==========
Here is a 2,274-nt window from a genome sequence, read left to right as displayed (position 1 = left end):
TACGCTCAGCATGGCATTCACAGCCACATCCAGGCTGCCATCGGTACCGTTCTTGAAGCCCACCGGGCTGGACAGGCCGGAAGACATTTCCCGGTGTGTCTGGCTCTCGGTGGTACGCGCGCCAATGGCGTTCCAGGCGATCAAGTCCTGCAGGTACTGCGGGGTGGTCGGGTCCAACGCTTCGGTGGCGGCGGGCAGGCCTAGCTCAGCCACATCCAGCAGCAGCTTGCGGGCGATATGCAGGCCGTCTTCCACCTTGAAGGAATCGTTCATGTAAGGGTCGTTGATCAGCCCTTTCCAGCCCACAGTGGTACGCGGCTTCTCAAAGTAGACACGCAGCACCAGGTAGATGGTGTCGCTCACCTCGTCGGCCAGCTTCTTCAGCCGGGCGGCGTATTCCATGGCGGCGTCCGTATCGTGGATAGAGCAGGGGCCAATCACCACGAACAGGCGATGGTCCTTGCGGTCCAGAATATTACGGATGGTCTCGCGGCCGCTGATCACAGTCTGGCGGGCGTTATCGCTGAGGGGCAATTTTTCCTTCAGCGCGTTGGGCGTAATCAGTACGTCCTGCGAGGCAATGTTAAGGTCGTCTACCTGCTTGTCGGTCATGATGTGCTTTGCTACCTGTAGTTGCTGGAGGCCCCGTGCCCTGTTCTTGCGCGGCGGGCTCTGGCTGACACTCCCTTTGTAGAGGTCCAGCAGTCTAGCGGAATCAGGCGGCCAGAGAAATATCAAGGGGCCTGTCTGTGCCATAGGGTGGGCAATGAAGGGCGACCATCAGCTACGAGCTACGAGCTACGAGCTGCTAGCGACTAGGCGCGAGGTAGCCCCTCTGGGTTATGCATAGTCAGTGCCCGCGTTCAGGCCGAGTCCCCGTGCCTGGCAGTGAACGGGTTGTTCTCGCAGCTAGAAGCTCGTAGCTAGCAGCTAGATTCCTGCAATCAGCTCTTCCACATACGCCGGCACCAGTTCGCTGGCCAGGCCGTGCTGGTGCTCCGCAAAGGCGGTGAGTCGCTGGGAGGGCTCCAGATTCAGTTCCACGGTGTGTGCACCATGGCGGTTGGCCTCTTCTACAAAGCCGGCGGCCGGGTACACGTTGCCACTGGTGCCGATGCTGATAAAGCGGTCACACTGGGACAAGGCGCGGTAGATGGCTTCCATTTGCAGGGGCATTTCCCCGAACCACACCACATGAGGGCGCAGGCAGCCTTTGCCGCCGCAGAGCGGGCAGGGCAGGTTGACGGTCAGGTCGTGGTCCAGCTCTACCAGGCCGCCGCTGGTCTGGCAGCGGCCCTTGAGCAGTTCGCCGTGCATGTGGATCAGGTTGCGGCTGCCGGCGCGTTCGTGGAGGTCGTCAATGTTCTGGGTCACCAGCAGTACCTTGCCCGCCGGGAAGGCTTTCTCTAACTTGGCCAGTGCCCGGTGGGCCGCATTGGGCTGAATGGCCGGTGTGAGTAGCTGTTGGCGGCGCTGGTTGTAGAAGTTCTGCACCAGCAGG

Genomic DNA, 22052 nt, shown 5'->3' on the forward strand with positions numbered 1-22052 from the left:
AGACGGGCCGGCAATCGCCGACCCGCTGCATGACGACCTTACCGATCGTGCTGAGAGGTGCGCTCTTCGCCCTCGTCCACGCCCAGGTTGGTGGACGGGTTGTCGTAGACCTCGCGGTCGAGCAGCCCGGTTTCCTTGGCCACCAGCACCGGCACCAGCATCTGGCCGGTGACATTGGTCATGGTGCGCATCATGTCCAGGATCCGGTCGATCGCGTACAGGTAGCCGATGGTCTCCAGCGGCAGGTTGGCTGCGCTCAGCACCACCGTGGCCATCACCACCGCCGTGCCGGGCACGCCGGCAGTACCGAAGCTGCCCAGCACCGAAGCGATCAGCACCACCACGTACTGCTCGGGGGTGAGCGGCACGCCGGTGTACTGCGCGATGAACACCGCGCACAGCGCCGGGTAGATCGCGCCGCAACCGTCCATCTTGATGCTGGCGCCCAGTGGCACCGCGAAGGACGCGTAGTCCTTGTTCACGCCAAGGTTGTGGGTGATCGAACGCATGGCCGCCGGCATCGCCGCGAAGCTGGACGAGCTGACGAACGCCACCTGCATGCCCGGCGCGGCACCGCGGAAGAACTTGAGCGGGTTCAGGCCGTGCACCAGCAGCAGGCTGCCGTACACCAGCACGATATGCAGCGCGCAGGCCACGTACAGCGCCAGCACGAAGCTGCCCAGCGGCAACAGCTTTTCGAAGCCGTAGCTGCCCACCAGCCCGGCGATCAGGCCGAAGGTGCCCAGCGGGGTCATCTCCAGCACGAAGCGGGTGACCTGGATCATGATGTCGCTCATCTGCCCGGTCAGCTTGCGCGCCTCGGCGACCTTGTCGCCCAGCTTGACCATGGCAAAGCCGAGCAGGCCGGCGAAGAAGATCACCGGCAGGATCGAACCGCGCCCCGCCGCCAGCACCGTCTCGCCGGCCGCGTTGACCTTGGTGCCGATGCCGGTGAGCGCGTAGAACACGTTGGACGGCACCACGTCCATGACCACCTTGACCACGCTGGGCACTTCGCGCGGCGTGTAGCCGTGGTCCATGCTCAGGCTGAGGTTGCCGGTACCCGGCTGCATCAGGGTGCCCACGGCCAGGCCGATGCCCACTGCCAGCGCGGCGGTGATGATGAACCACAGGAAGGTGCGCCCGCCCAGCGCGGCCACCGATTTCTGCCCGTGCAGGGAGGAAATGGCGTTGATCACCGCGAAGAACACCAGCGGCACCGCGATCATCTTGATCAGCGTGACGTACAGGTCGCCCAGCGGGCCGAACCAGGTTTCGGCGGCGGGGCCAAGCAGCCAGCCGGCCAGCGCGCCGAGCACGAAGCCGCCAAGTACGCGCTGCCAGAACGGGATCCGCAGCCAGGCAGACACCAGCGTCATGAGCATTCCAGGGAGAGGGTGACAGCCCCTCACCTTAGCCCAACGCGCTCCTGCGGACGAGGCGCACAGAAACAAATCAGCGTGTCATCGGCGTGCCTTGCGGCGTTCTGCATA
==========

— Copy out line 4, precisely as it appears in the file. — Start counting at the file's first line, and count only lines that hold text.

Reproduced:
AGACGGGCCGGCAATCGCCGACCCGCTGCATGACGACCTTACCGATCGTGCTGAGAGGTGCGCTCTTCGCCCTCGTCCACGCCCAGGTTGGTGGACGGGTTGTCGTAGACCTCGCGGTCGAGCAGCCCGGTTTCCTTGGCCACCAGCACCGGCACCAGCATCTGGCCGGTGACATTGGTCATGGTGCGCATCATGTCCAGGATCCGGTCGATCGCGTACAGGTAGCCGATGGTCTCCAGCGGCAGGTTGGCTGCGCTCAGCACCACCGTGGCCATCACCACCGCCGTGCCGGGCACGCCGGCAGTACCGAAGCTGCCCAGCACCGAAGCGATCAGCACCACCACGTACTGCTCGGGGGTGAGCGGCACGCCGGTGTACTGCGCGATGAACACCGCGCACAGCGCCGGGTAGATCGCGCCGCAACCGTCCATCTTGATGCTGGCGCCCAGTGGCACCGCGAAGGACGCGTAGTCCTTGTTCACGCCAAGGTTGTGGGTGATCGAACGCATGGCCGCCGGCATCGCCGCGAAGCTGGACGAGCTGACGAACGCCACCTGCATGCCCGGCGCGGCACCGCGGAAGAACTTGAGCGGGTTCAGGCCGTGCACCAGCAGCAGGCTGCCGTACACCAGCACGATATGCAGCGCGCAGGCCACGTACAGCGCCAGCACGAAGCTGCCCAGCGGCAACAGCTTTTCGAAGCCGTAGCTGCCCACCAGCCCGGCGATCAGGCCGAAGGTGCCCAGCGGGGTCATCTCCAGCACGAAGCGGGTGACCTGGATCATGATGTCGCTCATCTGCCCGGTCAGCTTGCGCGCCTCGGCGACCTTGTCGCCCAGCTTGACCATGGCAAAGCCGAGCAGGCCGGCGAAGAAGATCACCGGCAGGATCGAACCGCGCCCCGCCGCCAGCACCGTCTCGCCGGCCGCGTTGACCTTGGTGCCGATGCCGGTGAGCGCGTAGAACACGTTGGACGGCACCACGTCCATGACCACCTTGACCACGCTGGGCACTTCGCGCGGCGTGTAGCCGTGGTCCATGCTCAGGCTGAGGTTGCCGGTACCCGGCTGCATCAGGGTGCCCACGGCCAGGCCGATGCCCACTGCCAGCGCGGCGGTGATGATGAACCACAGGAAGGTGCGCCCGCCCAGCGCGGCCACCGATTTCTGCCCGTGCAGGGAGGAAATGGCGTTGATCACCGCGAAGAACACCAGCGGCACCGCGATCATCTTGATCAGCGTGACGTACAGGTCGCCCAGCGGGCCGAACCAGGTTTCGGCGGCGGGGCCAAGCAGCCAGCCGGCCAGCGCGCCGAGCACGAAGCCGCCAAGTACGCGCTGCCAGAACGGGATCCGCAGCCAGGCAGACACCAGCGTCATGAGCATTCCAGGGAGAGGGTGACAGCCCCTCACCTTAGCCCAACGCGCTCCTGCGGACGAGGCGCACAGAAACAAATCAGCGTGTCATCGGCGTGCCTTGCGGCGTTCTGCATA